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Gas cloud settles on town

Residents of Mulberry in Polk County were advised to stay indoors Sunday night after a hazy, blue cloud of sulphur dioxide settled over the community. Fire Chief Mitch Carmack said the cloud probably came from one of two phosphate plants just west of the town _ Royster Phosphate or Seminole Phosphate. Officials in the plants were notified to check the facilities for leaks. Police and fire officials drove through the town in southwest Polk County about 7:15 p.m. warning residents to stay indoors, turn off air conditioners and close windows. The chemical causes burning eyes and noses and scratchy throats, but no serious injuries were reported, Carmack said. By shortly after 9 p.m., the cloud had almost entirely dissipated.It was a hot one, again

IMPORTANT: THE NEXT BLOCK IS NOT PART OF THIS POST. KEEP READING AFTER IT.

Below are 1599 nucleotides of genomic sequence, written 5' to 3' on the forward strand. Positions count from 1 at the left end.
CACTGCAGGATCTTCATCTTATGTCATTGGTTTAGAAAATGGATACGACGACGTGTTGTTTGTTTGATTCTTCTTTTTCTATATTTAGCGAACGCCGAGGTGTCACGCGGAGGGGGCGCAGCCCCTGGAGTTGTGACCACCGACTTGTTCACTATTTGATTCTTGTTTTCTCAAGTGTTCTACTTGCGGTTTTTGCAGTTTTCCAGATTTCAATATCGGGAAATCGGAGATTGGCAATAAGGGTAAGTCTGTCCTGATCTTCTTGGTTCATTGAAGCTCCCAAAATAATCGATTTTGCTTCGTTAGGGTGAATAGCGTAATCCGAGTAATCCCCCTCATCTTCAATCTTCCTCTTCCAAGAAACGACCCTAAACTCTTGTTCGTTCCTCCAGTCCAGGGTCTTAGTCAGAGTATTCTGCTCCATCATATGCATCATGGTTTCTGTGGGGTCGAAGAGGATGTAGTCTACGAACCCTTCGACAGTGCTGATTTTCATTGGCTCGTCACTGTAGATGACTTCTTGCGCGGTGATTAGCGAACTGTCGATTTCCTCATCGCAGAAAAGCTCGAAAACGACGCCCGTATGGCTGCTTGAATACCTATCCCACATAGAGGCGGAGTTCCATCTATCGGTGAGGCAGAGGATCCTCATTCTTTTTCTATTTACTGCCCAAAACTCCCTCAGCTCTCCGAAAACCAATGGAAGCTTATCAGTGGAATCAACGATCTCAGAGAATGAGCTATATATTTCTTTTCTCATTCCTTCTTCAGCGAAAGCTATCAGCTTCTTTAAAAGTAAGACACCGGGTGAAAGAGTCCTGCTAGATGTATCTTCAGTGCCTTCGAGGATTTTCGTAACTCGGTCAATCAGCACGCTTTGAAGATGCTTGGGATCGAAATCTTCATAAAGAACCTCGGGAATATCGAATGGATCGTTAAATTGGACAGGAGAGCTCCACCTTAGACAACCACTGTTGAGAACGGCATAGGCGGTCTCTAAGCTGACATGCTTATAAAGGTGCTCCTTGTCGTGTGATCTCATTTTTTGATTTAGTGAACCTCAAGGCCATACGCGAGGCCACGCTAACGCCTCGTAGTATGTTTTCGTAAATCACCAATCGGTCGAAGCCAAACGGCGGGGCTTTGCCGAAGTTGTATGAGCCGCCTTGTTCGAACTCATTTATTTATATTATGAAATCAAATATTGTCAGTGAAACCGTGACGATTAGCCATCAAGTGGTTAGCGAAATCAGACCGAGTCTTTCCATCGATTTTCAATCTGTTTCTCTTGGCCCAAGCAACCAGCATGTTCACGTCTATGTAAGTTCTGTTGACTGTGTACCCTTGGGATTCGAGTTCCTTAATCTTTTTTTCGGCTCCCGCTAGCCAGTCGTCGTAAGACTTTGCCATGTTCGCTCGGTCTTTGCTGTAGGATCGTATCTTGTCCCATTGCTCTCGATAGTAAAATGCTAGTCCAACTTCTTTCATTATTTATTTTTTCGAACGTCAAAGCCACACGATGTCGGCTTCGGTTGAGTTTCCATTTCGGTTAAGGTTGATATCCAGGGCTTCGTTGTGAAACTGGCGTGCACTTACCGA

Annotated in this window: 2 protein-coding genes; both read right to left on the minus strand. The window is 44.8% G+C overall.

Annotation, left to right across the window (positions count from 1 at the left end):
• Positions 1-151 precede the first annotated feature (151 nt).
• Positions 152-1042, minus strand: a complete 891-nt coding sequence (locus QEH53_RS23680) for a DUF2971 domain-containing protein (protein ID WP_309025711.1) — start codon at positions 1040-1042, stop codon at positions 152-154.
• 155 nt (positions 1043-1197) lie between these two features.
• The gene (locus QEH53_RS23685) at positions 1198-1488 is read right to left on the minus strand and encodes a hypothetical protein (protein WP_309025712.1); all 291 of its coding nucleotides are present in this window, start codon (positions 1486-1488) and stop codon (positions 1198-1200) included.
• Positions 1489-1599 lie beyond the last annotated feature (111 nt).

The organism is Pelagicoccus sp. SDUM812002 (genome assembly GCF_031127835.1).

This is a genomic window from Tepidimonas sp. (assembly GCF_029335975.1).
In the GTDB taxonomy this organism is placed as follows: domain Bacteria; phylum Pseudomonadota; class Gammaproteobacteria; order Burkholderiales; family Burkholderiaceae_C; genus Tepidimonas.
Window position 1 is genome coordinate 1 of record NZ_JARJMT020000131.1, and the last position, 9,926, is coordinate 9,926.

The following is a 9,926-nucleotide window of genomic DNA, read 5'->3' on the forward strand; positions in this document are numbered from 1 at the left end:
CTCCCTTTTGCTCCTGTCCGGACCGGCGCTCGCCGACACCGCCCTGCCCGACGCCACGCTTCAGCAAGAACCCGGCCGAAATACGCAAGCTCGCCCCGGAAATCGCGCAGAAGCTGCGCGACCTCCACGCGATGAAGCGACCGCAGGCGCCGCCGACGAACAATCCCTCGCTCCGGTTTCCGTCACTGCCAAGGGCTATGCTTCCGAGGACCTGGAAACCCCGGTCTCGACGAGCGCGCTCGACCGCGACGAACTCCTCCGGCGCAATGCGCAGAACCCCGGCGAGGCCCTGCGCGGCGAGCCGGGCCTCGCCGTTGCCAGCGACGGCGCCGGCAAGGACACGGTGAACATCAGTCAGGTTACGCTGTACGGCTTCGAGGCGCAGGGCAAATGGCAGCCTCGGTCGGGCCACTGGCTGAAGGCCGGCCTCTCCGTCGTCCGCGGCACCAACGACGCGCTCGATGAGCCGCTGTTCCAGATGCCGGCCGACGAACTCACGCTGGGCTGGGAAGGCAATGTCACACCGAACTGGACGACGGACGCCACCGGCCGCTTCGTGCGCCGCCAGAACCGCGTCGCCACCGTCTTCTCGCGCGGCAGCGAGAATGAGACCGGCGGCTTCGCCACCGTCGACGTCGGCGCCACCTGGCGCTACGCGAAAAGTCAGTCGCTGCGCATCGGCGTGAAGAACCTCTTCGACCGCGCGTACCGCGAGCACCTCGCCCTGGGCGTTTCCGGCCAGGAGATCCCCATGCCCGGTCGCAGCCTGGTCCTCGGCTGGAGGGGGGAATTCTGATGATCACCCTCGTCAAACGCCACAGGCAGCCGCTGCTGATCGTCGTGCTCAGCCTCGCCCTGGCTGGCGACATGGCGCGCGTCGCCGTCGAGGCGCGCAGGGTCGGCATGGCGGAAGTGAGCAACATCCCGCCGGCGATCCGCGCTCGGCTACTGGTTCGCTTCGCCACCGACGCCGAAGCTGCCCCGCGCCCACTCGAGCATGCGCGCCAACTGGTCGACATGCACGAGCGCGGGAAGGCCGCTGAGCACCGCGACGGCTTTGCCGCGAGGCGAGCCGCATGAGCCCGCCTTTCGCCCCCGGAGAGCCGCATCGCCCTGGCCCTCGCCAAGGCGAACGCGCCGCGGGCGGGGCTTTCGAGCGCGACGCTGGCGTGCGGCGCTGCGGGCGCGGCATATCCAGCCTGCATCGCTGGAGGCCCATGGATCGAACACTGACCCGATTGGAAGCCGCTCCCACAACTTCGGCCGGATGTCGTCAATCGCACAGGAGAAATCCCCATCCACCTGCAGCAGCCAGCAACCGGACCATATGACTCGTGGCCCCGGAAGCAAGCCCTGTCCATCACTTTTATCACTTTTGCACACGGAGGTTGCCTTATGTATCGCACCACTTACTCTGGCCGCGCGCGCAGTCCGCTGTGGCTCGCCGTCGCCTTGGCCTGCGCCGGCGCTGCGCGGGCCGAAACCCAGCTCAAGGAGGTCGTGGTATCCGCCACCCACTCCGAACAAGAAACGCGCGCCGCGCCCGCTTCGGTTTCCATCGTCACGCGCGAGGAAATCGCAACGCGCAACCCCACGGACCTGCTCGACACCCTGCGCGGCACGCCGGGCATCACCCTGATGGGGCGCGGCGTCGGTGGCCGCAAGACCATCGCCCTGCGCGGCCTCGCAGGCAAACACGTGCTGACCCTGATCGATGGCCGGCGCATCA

The mercury rose to 91 degrees at Tampa International Airport on Sunday, breaking a record of 90 degrees set on this date in 1919 as well as providing the warmest temperature recorded so late in the year. The previous high temperature this late in the year was 90 degrees on Oct. 18, 1989, according to the National Weather Service. Today, the forecast calls for a high around 90, partly cloudy skies and a 30 percent chance of afternoon thunderstorms. Things should cool to the lower 70s tonight, when there's a 20 percent rain chance.

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